My friend Ed Wong is fond of saying about almost every space-based adventure film, “No matter how futuristic the weapons, it always comes down to a knife fight.” I recalled this during the climax of Star Trek: Nemesis (a truly awful film) where, on the bridge of a futuristic starship centuries in the future, the two main characters decide the fate of millions with… a knife fight. You can probably think of a few other examples. I certainly can. *cough* Dune *cough*.
Now, before I go nitpicking, let me list the things I really enjoyed about this movie:
What I Liked:
I appreciate its marketing. Truly. So often, the details of films are given away by the trailers, “leaks”, or the countless late night talk show spots. The last sci-fi movie to effectively pull off a surprise plot reveal was The Matrix, whose “What is the Matrix?” campaign intrigued us enough to buy a ticket, with the pay-off being a stupendously mind-bending film unlike anything that had been made before.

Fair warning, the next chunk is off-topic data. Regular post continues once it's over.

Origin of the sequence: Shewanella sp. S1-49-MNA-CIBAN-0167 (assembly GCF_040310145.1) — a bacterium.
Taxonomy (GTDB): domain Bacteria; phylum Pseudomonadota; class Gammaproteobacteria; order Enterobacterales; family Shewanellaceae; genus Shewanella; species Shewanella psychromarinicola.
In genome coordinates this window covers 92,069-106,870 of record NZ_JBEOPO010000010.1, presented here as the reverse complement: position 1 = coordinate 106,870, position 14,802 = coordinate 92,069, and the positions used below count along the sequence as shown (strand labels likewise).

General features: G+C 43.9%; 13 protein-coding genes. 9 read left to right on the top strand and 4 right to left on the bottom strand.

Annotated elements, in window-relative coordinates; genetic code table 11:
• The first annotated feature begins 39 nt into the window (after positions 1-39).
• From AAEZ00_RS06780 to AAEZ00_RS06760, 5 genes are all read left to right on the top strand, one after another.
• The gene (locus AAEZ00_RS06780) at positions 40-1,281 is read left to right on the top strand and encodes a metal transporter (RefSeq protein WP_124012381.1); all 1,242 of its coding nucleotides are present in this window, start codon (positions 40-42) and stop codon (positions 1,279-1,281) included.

With Interstellar, only the briefest of Earthbound scenes were allowed to be shown on TV or the Internet, with nothing of the space adventure shared. We really had little idea what to expect.
I appreciate Matthew McConaughey. I would pay to watch him read aloud from my least favourite public health pamphlets. That man is cinematic gold.
I appreciate that Nolan eschews 3D moviemaking. (Ironic for a movie about higher spatial dimensions). It’s a crutch that forces directors to insert unnecessary visual feasts at dramatically inopportune moments. It’s a comfort to know an expensive space movie can still get made in 2D in this day and age. In fact, all of the visual effects were grand, but not obtrusive. In other words, the special effects were not the focus of the movie, despite being critical to its unfolding.
I appreciate that Nolan has made more than a cursory attempt to make a somewhat scientifically accurate film. (More on that later).
And I appreciate that an American science fiction filmmaker realizes that the core of any special effects blockbuster is still the relationships between fully realized characters.
A Word On The Science: